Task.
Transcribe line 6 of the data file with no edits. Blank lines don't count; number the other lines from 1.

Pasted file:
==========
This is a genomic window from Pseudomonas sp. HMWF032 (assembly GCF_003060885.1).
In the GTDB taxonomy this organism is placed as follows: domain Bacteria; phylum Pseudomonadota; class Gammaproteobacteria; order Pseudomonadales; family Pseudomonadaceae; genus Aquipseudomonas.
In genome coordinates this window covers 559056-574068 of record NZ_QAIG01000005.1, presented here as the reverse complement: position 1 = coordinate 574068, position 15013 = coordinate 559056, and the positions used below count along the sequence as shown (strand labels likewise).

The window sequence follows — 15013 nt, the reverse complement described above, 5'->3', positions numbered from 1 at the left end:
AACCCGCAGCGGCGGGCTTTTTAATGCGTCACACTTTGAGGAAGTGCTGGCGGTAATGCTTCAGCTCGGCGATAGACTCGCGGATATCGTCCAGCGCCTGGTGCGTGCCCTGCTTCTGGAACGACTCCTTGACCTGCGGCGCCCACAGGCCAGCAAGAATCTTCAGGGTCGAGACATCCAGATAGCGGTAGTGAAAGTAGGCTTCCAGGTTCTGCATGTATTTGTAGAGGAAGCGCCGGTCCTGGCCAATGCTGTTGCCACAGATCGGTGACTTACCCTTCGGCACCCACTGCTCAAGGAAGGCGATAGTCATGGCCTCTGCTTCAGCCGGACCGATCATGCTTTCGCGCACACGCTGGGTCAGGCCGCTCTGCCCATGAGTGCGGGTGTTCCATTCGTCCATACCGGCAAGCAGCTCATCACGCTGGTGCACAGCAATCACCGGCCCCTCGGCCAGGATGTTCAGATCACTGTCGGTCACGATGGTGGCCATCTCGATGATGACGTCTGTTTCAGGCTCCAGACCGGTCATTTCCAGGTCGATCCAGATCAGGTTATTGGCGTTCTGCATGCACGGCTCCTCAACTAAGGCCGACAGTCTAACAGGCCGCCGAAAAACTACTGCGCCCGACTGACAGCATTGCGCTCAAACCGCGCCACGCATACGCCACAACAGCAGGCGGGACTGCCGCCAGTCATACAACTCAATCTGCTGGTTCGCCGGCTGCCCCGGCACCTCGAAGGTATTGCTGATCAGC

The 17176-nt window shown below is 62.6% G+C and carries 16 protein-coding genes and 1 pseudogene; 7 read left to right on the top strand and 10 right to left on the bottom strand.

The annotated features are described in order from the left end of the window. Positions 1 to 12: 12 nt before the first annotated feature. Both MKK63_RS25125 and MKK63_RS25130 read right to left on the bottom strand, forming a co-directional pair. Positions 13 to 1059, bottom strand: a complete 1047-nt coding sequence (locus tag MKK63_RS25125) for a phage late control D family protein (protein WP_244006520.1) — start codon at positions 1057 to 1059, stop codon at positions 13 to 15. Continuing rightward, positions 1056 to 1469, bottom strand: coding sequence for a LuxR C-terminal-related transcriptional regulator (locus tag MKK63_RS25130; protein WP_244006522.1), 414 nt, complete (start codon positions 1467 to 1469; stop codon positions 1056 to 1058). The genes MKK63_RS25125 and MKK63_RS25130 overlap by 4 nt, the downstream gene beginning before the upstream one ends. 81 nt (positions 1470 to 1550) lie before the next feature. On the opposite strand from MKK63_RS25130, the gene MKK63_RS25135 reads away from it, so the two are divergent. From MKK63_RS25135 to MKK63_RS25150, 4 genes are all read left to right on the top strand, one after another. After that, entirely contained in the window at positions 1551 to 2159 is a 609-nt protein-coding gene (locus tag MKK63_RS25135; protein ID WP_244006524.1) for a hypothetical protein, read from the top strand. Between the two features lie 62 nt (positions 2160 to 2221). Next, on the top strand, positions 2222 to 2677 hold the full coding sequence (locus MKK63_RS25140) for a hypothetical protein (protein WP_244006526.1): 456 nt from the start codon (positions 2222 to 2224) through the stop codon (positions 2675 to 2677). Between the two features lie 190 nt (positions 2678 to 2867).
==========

The 17176-nt window shown below is 62.6% G+C and carries 16 protein-coding genes and 1 pseudogene; 7 read left to right on the top strand and 10 right to left on the bottom strand.